Mirroring the construction of gender as a social structure with individual, interactional, and institutional levels, measures of women’s empowerment must consider women’s individual capacities and opportunities (e.g., political knowledge, access, rights), community-based factors (e.g., political mobilization, campaigning, local representation), and broader arenas (e.g., women’s election nationally, women’s lobbies and political organizations, women’s power and leadership in office). Moving forward on these measurement issues requires collaboration across disciplines and a commitment by organizations and their resources to prioritize the collection of such data and share it widely.
 We thank the Thyssen Foundation for support of our conference on Women’s Global Political Empowerment in Cologne, Germany, June 2016.
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Amy C. Alexander is an Assistant Professor in the Department of Political Science at the University of Gothenburg and a Research Fellow with the Quality of Government Institute. She received her doctorate in 2011 at the University of California, Irvine where she was a Jack and Suzanne Peltason Fellow of the Center for the Study of Democracy. Her research focuses on the sources of women’s political empowerment and its effects on political representation, social values, democratization and governance across the globe. She has published on these and related topics in several peer-reviewed journals including Comparative Politics, the European Sociological Review, Politics and Gender, the International Sociological Review, and Social Indicators Research.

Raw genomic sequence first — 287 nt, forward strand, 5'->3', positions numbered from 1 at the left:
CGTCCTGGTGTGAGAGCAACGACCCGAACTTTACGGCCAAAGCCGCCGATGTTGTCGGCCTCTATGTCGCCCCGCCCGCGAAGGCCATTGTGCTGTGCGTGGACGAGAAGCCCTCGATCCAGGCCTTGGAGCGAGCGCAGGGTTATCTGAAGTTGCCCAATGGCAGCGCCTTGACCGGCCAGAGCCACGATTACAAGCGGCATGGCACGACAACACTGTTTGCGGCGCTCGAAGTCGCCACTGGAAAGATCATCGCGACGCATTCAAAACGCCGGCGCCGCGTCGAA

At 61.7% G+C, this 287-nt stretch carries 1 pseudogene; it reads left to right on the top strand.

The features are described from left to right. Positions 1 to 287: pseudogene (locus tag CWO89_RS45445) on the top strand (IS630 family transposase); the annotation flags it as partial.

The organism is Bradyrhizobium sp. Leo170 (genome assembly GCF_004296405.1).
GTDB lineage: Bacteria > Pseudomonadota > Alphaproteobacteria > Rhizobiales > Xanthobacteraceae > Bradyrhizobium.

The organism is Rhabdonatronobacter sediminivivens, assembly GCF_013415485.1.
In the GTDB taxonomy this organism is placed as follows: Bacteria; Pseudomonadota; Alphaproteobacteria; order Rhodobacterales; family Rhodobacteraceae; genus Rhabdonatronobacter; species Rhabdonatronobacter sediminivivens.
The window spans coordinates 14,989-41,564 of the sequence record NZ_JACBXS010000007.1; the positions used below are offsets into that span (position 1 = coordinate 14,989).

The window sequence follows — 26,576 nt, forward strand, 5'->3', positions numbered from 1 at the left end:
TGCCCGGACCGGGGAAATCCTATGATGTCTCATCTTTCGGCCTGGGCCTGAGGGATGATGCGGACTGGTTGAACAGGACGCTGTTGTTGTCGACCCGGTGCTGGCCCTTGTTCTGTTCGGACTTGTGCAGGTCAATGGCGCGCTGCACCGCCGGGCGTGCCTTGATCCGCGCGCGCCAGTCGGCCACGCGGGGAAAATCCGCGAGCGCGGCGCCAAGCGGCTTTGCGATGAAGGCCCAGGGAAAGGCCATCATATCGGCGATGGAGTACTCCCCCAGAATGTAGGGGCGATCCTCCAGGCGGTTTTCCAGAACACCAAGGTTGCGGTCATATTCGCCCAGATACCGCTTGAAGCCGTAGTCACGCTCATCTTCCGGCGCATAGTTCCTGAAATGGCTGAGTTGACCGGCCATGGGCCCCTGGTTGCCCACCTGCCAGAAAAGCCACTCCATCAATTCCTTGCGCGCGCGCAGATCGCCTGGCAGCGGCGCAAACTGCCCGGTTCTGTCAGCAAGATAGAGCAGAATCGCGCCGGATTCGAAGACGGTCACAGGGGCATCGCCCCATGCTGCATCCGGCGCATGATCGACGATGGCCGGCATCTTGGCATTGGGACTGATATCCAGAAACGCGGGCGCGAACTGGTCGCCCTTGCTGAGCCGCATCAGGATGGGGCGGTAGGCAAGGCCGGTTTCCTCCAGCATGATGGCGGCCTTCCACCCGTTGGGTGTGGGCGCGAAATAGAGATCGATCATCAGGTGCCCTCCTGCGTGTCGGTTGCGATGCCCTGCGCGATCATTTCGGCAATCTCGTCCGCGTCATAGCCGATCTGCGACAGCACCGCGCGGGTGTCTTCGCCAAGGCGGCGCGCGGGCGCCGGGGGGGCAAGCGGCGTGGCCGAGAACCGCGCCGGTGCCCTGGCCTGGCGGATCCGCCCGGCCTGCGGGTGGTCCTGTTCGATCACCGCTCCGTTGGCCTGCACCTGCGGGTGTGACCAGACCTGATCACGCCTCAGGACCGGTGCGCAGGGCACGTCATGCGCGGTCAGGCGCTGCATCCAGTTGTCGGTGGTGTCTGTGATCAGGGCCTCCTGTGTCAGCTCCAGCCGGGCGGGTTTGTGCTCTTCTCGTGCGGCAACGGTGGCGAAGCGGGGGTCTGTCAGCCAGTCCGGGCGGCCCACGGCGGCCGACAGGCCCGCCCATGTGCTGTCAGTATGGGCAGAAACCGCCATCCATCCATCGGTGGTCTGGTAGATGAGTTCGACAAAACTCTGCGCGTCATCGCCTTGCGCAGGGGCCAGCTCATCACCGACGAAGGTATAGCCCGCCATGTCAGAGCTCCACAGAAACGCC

Catherine Bolzendahl is an Associate Professor of Sociology at the University of California, Irvine. Her research stands at the intersection of political sociology and the sociology of gender, and frames gender as a fundamental basis of inequality and source of societal change. Specifically she has examines: 1) The importance of gender equality for welfare state spending and development (e.g., Social Forces, Social Politics, European Sociological Review); 2) Survey based evidence for changing notions of citizenship, political participation and gender inequality (e.g., British Journal of Sociology; Social Science Quarterly; Social Forces); 3) Family as a site of inequality according to gender, political rights and sexual orientation (e.g., ASA Rose Series book Counted Out: Same Sex Relations and Americans’ Definitions of Family). She is also an editorial board member for Gender & Society.
Farida Jalalzai is the Hannah Atkins Endowed Chair and Associate Professor of Political Science at Oklahoma State University. Dr. Jalalzai’s research analyzes the representation and behavior of women and minorities in politics and the role of gender in the political arena. Headers, women in Congress, and media representation of women candidates. Her first book Shattered, Cracked aner work focuses on women national ld Firmly Intact: Women and the Executive Glass Ceiling Worldwide (Oxford University Press 2013) offers a comprehensive analysis of women, gender, and national leadership positions. Her second book, Women Presidents of Latin America: Beyond Family Ties? (Routledge New York 2016) examines several case studies of the behavior of women national leaders. Her current projects include analyses of the symbolic representation women executives offer, gender and representation of President Park of South Korea, and women executives during political transition.